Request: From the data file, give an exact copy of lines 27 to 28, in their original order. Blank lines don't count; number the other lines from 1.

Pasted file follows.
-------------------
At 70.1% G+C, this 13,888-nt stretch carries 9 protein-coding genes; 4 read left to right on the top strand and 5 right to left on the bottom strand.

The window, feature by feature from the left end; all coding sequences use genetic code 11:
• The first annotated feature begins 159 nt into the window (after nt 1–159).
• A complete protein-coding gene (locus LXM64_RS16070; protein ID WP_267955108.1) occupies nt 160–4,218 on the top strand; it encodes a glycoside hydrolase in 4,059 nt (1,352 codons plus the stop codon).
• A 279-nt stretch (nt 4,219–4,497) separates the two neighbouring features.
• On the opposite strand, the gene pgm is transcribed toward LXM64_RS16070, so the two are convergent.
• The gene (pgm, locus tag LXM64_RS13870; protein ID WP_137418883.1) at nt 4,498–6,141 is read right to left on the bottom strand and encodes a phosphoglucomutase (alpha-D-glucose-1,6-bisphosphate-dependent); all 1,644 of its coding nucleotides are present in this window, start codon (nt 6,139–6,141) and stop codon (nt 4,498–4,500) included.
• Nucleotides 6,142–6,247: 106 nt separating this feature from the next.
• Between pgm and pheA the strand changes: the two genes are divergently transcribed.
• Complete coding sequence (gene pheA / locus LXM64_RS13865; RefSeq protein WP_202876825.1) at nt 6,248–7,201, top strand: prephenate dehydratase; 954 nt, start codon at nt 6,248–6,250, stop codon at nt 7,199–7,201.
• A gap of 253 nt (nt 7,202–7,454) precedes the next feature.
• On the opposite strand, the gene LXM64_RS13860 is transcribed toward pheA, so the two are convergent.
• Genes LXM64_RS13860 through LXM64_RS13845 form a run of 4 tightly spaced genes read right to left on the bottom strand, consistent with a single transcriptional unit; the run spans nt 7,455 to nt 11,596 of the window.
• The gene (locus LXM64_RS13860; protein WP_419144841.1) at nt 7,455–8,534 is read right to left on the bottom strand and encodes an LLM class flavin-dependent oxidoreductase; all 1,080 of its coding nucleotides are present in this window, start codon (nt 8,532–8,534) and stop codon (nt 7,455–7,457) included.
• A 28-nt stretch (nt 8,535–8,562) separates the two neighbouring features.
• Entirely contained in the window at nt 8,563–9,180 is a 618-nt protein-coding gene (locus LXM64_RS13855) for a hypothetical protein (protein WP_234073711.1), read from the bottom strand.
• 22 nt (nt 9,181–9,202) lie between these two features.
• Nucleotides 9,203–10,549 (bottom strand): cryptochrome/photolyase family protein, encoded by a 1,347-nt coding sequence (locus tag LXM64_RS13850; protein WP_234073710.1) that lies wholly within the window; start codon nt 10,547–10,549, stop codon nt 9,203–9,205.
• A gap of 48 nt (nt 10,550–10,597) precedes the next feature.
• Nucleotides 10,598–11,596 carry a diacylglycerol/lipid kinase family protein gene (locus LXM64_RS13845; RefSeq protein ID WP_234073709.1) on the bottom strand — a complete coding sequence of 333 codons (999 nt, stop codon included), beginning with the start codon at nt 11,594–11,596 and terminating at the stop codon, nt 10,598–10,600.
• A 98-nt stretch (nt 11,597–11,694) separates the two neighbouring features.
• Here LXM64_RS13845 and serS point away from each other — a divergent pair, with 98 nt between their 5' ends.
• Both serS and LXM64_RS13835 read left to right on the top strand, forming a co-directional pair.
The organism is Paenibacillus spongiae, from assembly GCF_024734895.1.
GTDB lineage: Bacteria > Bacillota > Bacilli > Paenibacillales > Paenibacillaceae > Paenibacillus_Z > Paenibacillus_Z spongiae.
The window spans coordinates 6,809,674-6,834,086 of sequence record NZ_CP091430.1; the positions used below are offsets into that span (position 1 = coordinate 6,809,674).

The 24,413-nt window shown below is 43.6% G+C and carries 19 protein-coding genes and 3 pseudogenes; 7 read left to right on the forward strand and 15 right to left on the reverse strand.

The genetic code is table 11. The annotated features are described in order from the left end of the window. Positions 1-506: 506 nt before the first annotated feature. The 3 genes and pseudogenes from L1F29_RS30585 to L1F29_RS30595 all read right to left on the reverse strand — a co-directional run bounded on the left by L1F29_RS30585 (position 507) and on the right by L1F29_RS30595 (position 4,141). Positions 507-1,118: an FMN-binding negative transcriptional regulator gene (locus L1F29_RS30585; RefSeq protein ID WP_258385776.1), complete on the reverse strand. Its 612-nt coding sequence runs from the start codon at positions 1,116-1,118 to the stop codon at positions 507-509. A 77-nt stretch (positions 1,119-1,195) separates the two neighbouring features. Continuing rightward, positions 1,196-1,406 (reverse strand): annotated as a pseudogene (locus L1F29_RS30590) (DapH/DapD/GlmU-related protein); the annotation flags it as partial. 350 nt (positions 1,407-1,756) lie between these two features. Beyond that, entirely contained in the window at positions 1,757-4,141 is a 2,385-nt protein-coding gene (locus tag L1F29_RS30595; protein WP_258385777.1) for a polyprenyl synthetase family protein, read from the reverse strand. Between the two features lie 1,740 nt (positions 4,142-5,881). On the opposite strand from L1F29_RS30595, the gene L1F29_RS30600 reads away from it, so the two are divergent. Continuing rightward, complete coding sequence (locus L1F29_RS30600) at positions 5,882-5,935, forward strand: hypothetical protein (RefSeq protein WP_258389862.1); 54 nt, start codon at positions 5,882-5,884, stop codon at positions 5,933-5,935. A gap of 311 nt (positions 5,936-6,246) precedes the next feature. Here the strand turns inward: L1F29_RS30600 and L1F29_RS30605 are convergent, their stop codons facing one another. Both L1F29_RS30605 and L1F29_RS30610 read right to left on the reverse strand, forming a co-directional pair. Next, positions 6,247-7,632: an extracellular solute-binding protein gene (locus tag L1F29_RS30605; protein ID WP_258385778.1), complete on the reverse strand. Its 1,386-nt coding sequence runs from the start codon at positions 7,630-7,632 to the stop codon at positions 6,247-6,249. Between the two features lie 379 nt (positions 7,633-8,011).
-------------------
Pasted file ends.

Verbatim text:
The 24,413-nt window shown below is 43.6% G+C and carries 19 protein-coding genes and 3 pseudogenes; 7 read left to right on the forward strand and 15 right to left on the reverse strand.

The genetic code is table 11. The annotated features are described in order from the left end of the window. Positions 1-506: 506 nt before the first annotated feature. The 3 genes and pseudogenes from L1F29_RS30585 to L1F29_RS30595 all read right to left on the reverse strand — a co-directional run bounded on the left by L1F29_RS30585 (position 507) and on the right by L1F29_RS30595 (position 4,141). Positions 507-1,118: an FMN-binding negative transcriptional regulator gene (locus L1F29_RS30585; RefSeq protein ID WP_258385776.1), complete on the reverse strand. Its 612-nt coding sequence runs from the start codon at positions 1,116-1,118 to the stop codon at positions 507-509. A 77-nt stretch (positions 1,119-1,195) separates the two neighbouring features. Continuing rightward, positions 1,196-1,406 (reverse strand): annotated as a pseudogene (locus L1F29_RS30590) (DapH/DapD/GlmU-related protein); the annotation flags it as partial. 350 nt (positions 1,407-1,756) lie between these two features. Beyond that, entirely contained in the window at positions 1,757-4,141 is a 2,385-nt protein-coding gene (locus tag L1F29_RS30595; protein WP_258385777.1) for a polyprenyl synthetase family protein, read from the reverse strand. Between the two features lie 1,740 nt (positions 4,142-5,881). On the opposite strand from L1F29_RS30595, the gene L1F29_RS30600 reads away from it, so the two are divergent. Continuing rightward, complete coding sequence (locus L1F29_RS30600) at positions 5,882-5,935, forward strand: hypothetical protein (RefSeq protein WP_258389862.1); 54 nt, start codon at positions 5,882-5,884, stop codon at positions 5,933-5,935. A gap of 311 nt (positions 5,936-6,246) precedes the next feature. Here the strand turns inward: L1F29_RS30600 and L1F29_RS30605 are convergent, their stop codons facing one another. Both L1F29_RS30605 and L1F29_RS30610 read right to left on the reverse strand, forming a co-directional pair. Next, positions 6,247-7,632: an extracellular solute-binding protein gene (locus tag L1F29_RS30605; protein ID WP_258385778.1), complete on the reverse strand. Its 1,386-nt coding sequence runs from the start codon at positions 7,630-7,632 to the stop codon at positions 6,247-6,249. Between the two features lie 379 nt (positions 7,633-8,011).